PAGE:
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cacophony Syllabification: ca·coph·o·ny
Pronunciation: /kəˈkäfənē/

Definition of cacophony in English:

noun (plural cacophonies)

A harsh, discordant mixture of sounds: a cacophony of deafening alarm bells figurative a cacophony of architectural styles songs of unrelieved cacophony
More example sentences
  • The woods became alive with sound, a great cacophony of noises rising as the two beings fought.
  • Whereas before, it was a discordant cacophony of voices, now there is a clear message being communicated by one side to the other.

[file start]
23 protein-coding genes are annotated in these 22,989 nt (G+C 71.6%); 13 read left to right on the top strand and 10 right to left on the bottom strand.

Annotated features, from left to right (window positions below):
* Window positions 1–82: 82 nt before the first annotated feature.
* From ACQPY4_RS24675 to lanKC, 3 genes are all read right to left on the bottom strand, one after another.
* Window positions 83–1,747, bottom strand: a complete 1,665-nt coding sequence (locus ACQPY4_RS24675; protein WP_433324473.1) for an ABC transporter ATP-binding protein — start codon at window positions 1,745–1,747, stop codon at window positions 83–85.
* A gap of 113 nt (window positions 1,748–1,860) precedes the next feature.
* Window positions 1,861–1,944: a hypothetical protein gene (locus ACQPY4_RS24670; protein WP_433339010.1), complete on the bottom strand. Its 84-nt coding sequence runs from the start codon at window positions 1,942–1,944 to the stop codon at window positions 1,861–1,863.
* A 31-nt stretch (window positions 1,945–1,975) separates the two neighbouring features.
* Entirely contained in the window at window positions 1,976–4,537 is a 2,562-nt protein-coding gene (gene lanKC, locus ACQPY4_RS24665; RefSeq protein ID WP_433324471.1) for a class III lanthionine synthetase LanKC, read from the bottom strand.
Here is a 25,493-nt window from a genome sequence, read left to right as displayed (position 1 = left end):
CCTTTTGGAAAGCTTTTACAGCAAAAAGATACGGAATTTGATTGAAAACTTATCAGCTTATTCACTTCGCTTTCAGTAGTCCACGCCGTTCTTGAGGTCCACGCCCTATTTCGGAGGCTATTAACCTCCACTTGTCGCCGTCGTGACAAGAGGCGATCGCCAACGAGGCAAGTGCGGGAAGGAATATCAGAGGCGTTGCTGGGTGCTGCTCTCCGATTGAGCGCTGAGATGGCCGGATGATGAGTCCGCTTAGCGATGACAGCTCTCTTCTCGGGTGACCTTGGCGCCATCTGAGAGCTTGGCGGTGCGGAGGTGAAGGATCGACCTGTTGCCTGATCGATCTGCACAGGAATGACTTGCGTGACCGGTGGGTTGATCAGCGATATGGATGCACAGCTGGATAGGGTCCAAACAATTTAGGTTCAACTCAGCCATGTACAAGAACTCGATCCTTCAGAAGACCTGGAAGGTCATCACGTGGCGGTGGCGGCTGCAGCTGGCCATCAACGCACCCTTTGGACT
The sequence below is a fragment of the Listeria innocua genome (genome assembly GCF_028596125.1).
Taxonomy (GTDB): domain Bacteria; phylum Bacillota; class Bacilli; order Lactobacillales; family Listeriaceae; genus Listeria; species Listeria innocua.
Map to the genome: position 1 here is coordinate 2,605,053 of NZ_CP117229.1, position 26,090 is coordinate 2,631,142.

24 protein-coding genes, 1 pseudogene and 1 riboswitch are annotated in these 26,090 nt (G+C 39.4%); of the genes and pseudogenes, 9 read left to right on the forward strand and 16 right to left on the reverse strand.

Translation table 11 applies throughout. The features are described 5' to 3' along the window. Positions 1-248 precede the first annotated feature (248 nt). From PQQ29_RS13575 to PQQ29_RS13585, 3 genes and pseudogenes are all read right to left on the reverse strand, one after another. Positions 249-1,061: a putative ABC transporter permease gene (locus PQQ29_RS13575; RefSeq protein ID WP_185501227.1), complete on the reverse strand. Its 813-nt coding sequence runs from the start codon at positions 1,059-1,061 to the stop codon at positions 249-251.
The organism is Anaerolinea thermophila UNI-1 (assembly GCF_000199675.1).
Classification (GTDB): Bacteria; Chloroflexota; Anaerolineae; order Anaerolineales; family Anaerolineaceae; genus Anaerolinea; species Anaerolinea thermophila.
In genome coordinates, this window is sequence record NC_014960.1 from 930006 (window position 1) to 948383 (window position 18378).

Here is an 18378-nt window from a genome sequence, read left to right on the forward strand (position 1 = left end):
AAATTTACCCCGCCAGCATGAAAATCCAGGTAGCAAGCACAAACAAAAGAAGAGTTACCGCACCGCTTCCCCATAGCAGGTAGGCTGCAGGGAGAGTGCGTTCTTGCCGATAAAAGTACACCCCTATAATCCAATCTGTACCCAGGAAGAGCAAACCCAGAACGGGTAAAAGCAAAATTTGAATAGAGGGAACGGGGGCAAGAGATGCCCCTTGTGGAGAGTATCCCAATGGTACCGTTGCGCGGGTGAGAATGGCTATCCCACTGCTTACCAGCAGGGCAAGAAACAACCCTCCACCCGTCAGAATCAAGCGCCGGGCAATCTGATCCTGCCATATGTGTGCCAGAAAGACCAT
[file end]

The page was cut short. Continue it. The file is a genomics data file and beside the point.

• Birds form a group and create a cacophony of sound to ward off the attacks.
din, racket, noise, clamor, discord, dissonance, discordance, uproar


Mid 17th century: from French cacophonie, from Greek kakophōnia, from kakophōnos 'ill-sounding', from kakos 'bad' + phōnē 'sound'.

  • The word cacophony, meaning ‘a harsh discordant combination of sounds’, came via French from Greek kakophonia. Kakos was Greek for ‘bad’, and phōnē meant ‘sound’—it is the root of words like euphonious ( see euphemism), symphony (Middle English) ‘harmonious sound’, and telephone ( see telegraph).

Words that rhyme with cacophony

homophony, theophany, Zoffany
Definition of cacophony in:
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